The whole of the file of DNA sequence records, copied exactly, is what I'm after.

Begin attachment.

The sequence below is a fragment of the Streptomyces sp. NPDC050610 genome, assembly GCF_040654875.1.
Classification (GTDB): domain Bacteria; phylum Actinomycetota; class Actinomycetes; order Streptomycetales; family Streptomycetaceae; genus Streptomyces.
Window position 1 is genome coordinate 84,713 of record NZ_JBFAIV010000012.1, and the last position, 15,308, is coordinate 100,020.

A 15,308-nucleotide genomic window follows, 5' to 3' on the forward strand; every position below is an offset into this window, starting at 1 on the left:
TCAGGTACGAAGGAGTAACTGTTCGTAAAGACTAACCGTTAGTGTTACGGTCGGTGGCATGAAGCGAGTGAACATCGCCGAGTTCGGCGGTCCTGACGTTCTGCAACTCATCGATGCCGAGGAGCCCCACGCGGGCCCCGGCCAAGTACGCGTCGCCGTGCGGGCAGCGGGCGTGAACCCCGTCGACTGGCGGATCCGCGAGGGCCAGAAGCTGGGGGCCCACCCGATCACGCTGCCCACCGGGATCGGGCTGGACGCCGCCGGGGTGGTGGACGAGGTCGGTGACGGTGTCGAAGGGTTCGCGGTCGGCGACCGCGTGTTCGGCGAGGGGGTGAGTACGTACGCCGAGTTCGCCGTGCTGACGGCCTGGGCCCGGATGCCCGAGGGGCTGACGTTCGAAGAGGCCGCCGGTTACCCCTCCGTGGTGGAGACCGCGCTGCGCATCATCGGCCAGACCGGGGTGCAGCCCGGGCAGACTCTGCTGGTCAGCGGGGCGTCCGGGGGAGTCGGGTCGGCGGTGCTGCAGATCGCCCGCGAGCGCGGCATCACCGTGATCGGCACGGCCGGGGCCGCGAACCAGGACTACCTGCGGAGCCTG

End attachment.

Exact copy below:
The sequence below is a fragment of the Streptomyces sp. NPDC050610 genome, assembly GCF_040654875.1.
Classification (GTDB): domain Bacteria; phylum Actinomycetota; class Actinomycetes; order Streptomycetales; family Streptomycetaceae; genus Streptomyces.
Window position 1 is genome coordinate 84,713 of record NZ_JBFAIV010000012.1, and the last position, 15,308, is coordinate 100,020.

A 15,308-nucleotide genomic window follows, 5' to 3' on the forward strand; every position below is an offset into this window, starting at 1 on the left:
TCAGGTACGAAGGAGTAACTGTTCGTAAAGACTAACCGTTAGTGTTACGGTCGGTGGCATGAAGCGAGTGAACATCGCCGAGTTCGGCGGTCCTGACGTTCTGCAACTCATCGATGCCGAGGAGCCCCACGCGGGCCCCGGCCAAGTACGCGTCGCCGTGCGGGCAGCGGGCGTGAACCCCGTCGACTGGCGGATCCGCGAGGGCCAGAAGCTGGGGGCCCACCCGATCACGCTGCCCACCGGGATCGGGCTGGACGCCGCCGGGGTGGTGGACGAGGTCGGTGACGGTGTCGAAGGGTTCGCGGTCGGCGACCGCGTGTTCGGCGAGGGGGTGAGTACGTACGCCGAGTTCGCCGTGCTGACGGCCTGGGCCCGGATGCCCGAGGGGCTGACGTTCGAAGAGGCCGCCGGTTACCCCTCCGTGGTGGAGACCGCGCTGCGCATCATCGGCCAGACCGGGGTGCAGCCCGGGCAGACTCTGCTGGTCAGCGGGGCGTCCGGGGGAGTCGGGTCGGCGGTGCTGCAGATCGCCCGCGAGCGCGGCATCACCGTGATCGGCACGGCCGGGGCCGCGAACCAGGACTACCTGCGGAGCCTG